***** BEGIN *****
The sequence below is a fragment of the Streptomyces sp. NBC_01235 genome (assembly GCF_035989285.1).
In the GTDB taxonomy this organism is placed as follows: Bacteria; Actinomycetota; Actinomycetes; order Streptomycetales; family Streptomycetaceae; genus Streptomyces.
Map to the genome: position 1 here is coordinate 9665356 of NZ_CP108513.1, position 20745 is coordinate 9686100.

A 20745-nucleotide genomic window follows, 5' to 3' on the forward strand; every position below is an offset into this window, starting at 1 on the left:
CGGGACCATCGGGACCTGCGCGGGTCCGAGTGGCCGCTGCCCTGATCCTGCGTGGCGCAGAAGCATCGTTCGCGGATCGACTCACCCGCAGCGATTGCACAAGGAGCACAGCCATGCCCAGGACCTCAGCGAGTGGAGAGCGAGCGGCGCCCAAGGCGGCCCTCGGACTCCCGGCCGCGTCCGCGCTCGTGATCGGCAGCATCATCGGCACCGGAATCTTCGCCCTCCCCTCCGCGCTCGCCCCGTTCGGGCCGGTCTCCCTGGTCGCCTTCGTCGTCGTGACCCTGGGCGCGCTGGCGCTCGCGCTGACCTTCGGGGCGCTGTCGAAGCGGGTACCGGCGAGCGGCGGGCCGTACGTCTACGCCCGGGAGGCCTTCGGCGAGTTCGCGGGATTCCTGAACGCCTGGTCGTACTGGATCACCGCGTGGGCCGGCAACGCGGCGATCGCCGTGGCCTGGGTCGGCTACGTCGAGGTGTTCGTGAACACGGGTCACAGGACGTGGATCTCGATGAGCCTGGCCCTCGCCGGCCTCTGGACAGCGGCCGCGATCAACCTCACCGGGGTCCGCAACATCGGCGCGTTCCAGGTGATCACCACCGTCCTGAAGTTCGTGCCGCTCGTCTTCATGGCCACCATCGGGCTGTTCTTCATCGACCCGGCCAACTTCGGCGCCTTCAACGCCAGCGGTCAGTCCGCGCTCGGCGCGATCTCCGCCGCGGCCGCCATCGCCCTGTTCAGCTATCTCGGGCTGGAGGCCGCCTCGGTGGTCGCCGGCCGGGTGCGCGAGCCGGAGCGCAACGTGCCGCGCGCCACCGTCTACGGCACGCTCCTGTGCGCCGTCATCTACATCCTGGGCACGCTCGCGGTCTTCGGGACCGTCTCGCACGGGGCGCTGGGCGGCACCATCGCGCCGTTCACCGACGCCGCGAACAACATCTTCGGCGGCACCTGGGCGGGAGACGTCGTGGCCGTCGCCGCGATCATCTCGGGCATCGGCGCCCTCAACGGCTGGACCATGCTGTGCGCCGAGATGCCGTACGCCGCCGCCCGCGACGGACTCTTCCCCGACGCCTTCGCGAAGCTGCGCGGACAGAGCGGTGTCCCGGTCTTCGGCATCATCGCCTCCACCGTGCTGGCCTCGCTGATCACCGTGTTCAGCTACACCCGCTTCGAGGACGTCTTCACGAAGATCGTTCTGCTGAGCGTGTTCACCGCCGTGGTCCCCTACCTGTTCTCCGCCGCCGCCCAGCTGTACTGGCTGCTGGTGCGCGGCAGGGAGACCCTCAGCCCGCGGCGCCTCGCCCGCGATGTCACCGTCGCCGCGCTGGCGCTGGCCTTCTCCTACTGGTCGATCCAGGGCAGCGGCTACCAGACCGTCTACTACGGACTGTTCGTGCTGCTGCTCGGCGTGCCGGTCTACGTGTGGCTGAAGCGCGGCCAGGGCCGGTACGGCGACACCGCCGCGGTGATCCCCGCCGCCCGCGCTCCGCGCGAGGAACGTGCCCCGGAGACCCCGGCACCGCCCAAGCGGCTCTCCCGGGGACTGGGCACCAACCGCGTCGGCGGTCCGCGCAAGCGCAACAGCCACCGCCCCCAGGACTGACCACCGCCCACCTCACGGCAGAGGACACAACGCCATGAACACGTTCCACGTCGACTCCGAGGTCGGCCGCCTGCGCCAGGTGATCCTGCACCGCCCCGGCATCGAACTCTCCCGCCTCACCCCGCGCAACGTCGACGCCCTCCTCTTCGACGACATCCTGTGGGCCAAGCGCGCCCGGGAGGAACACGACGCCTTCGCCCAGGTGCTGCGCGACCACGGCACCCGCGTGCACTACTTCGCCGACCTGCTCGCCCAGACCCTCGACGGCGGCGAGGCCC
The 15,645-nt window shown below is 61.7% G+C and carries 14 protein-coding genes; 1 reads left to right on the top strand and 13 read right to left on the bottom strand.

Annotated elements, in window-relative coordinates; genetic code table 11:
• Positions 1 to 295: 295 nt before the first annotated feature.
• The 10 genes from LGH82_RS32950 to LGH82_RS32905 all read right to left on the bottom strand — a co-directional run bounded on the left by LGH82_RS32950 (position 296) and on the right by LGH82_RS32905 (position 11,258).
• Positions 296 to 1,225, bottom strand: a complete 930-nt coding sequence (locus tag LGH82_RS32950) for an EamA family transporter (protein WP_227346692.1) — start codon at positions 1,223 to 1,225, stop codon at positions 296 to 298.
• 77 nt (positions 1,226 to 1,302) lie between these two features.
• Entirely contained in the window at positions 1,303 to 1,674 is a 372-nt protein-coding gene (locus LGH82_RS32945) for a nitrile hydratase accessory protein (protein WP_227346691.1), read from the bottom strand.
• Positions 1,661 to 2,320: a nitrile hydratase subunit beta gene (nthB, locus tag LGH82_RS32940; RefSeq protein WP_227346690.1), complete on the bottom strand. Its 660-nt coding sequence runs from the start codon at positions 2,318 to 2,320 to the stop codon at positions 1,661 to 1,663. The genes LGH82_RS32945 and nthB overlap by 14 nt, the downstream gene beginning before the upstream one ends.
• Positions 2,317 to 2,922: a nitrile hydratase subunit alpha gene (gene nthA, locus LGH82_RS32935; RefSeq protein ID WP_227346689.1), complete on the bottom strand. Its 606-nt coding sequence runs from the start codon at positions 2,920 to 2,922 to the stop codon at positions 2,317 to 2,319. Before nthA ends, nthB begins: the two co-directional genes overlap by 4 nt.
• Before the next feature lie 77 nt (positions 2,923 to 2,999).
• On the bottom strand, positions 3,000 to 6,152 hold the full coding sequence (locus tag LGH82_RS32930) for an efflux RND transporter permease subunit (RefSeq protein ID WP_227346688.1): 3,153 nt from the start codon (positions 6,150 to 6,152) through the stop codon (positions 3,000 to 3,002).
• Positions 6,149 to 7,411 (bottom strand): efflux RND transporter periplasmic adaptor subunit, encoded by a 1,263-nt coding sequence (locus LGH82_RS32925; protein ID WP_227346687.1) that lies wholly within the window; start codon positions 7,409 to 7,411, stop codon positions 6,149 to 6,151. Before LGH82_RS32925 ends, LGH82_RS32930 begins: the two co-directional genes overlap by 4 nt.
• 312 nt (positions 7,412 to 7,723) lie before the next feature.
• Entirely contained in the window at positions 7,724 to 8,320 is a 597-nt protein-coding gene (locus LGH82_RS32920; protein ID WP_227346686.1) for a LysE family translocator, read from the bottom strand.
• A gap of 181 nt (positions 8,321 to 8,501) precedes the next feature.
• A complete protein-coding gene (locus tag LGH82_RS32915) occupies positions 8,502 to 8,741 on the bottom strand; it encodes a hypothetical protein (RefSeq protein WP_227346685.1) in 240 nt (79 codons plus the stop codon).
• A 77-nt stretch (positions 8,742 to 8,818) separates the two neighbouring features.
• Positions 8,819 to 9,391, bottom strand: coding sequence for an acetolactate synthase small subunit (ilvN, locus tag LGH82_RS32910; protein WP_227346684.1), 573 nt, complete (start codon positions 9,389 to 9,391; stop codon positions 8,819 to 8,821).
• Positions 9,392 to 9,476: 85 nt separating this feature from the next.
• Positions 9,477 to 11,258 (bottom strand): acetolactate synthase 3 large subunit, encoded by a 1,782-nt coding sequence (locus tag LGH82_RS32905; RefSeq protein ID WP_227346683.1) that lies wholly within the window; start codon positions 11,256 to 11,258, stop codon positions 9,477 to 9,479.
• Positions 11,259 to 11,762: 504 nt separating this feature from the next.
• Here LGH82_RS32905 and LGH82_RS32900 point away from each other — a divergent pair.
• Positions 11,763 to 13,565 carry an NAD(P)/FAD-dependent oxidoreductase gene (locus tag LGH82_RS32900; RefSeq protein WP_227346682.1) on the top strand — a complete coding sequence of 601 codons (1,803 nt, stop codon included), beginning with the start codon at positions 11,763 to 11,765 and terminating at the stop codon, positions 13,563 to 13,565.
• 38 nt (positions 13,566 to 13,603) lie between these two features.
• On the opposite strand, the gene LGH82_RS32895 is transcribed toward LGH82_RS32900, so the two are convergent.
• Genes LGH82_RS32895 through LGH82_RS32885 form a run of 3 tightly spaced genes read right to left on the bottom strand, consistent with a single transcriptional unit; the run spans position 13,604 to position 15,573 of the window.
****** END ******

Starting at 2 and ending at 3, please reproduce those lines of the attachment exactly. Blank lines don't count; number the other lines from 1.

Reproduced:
In the GTDB taxonomy this organism is placed as follows: Bacteria; Actinomycetota; Actinomycetes; order Streptomycetales; family Streptomycetaceae; genus Streptomyces.
Map to the genome: position 1 here is coordinate 9665356 of NZ_CP108513.1, position 20745 is coordinate 9686100.